CVS Vs. Walgreen

CVS Caremark and Walgreen were the latest companies Cramer put through the rigor of his 10-point rating scale.

This process of valuing stocks is the same one used by money managers on Wall Street (though the scale is solely Cramer’s alone). These guys look at sector and growth and dividends to see which company is the best to own. This week Cramer added another category to the mix – key metrics. These are the sector-specific measurements that show which company’s better at its business. For CVS and Walgreen , retail outlets, we want to look at same-store sales growth and strategies for future growth.

First, though, we always start with a look at the sector that these stocks operate in. CVS and Walgreen are great picks for tough economic times such as these. They sell consumer goods like toothpaste, shampoo and medications as well. No matter how bad things get, people don’t stop buying these items. And that’s why Wall Street rotates into names like CVS and WAG when the market turns down. So out of possible five points – half of Cramer’s 10-point scale because a sector accounts for 50% of a stock’s value – give both these guys four points. Score: 4-4, tie.

Now let’s get to growth. Walgreen outperformed here because last quarter’s same-store sales growth was both better than CVS and better balanced between front-of-the-store items and the pharmacy. Plus, CVS no longer offers Wall Street monthly same-store reports, going instead with quarterly numbers. That lack of frequency, and uneven distribution in growth, has Cramer worried. Give Walgreen another point. Score: 5-4, WAG.

Walgreen wins when we compared growth strategies, too. While Cramer once praised CVS for buying Caremark, a pharmacy benefits manager, as a way to reduce its drug costs. But the acquisition hasn’t worked out as hoped. CVS’s PBM grew only 1% at last report, while rival Medco, a similar company, grew 16%. Then to make things worse, CVS went and bought Longs Drugs, a PBM out West, to expand its footprint. Now the company’s expecting the deal to hurt earnings for two years.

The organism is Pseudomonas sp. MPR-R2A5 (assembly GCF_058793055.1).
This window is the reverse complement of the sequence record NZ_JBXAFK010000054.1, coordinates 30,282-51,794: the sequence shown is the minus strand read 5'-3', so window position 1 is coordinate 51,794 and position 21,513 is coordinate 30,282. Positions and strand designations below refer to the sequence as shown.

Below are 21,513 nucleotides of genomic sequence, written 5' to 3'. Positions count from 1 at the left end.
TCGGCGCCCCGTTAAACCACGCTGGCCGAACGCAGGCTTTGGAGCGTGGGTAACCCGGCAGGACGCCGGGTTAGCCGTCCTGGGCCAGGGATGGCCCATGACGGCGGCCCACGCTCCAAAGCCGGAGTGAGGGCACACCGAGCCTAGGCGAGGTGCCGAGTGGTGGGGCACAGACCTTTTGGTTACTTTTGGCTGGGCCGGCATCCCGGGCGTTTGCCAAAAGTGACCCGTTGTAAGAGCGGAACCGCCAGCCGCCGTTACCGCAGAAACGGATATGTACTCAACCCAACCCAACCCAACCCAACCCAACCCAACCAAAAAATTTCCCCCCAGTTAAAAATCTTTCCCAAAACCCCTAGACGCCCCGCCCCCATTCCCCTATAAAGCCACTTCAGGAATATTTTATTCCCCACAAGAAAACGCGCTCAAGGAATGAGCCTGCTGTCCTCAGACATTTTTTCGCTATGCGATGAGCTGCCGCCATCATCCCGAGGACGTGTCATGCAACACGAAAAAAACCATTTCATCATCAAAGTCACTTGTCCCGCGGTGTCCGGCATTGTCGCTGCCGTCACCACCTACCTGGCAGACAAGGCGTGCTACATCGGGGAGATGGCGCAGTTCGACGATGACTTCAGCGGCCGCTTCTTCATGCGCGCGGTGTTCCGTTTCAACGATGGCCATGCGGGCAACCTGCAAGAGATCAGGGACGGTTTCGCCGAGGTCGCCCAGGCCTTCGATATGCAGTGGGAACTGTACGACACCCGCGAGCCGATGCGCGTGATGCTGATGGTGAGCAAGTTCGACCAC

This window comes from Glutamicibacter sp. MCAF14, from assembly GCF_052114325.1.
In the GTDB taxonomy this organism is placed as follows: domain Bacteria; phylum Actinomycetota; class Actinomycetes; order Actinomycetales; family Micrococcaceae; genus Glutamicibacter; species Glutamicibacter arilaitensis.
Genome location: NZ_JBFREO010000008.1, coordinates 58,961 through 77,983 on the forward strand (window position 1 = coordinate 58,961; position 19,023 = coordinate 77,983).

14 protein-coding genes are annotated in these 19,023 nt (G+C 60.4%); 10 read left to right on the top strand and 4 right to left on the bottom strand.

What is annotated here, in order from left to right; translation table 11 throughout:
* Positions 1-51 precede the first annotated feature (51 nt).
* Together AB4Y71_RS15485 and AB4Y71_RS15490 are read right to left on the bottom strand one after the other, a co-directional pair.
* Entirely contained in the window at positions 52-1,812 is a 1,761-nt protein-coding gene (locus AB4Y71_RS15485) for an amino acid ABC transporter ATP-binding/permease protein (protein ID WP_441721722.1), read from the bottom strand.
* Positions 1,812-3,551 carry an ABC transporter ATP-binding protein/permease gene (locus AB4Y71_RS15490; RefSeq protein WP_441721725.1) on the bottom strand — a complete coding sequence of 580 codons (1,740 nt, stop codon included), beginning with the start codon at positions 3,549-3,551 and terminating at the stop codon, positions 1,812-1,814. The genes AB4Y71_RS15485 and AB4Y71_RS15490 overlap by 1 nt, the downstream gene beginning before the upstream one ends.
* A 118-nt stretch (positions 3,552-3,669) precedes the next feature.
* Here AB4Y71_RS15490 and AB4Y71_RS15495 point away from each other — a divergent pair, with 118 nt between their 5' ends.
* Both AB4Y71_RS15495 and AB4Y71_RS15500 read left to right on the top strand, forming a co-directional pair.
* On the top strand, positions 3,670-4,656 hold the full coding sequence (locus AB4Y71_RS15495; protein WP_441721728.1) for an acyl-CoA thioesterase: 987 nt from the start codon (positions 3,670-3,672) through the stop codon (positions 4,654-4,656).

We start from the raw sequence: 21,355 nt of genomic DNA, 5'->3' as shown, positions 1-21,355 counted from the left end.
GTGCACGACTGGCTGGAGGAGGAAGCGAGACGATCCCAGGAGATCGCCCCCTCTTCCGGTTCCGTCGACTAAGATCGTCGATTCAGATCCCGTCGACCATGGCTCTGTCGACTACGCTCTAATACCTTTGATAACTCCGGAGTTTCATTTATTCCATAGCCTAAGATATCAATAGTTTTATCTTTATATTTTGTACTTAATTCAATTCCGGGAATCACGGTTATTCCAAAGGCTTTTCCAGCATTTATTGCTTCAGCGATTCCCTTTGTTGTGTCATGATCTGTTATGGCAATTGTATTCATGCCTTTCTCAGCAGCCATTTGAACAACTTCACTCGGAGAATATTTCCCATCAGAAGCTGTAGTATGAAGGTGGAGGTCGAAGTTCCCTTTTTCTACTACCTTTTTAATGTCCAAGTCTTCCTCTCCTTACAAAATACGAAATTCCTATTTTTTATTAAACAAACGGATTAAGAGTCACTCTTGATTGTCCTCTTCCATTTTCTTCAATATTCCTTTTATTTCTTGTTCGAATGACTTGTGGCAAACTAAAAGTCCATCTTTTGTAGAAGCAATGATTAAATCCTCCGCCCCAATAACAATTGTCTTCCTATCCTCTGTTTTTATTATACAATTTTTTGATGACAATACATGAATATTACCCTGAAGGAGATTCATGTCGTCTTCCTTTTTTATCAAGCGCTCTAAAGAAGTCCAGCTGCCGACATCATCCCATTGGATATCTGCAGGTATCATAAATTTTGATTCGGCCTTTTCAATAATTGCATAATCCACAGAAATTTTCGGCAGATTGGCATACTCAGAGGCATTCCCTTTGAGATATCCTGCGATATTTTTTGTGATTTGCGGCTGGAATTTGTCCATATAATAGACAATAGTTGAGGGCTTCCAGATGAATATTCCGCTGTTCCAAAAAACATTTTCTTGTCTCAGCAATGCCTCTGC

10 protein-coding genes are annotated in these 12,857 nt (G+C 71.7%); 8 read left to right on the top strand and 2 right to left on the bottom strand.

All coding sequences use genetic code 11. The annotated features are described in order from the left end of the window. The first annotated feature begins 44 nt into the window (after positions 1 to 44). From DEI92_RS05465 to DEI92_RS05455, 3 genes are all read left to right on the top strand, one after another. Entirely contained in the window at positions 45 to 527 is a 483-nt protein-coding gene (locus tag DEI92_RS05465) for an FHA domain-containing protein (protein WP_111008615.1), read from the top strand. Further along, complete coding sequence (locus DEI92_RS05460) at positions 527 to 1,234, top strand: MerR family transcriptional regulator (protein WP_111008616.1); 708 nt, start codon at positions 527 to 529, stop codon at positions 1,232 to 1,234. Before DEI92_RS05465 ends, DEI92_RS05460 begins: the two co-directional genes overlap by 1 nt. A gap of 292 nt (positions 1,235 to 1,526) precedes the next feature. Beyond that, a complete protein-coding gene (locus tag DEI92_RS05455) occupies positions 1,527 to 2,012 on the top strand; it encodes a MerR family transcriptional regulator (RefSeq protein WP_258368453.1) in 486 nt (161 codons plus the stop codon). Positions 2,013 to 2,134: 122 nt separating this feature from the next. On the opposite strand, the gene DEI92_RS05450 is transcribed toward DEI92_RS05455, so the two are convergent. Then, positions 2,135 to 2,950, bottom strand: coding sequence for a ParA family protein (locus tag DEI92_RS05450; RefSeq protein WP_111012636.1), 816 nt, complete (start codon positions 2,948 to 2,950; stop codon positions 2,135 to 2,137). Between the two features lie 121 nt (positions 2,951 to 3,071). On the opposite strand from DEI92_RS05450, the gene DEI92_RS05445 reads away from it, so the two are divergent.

Walgreen, though, has shown Wall Street that it’s not throwing stores up necessarily. And even better, the company is focusing on making the stores it already has even better. WAG announced it cut its long-term store growth target to 5% by 2011 from 8% by 2009. Granted, CVS reported an inline quarter while WAG missed by a penny, but CVS has become a bit too wieldy for Cramer right now. He’s rather you own the sleek, strategy-focused Walgreen. Give two points to WAG and one to CVS. Final score: 7-5, WAG.

The market seems to agree with Cramer’s evaluation. CVS trades at 12.7 times earnings and WAG at 14.5, which makes sense because Walgreen is the better company.

Cramer’s call? WAG’s a buy, but not until it pulls back to $34 from its present level of $35.28.

Jim's charitable trust owns Walgreen.

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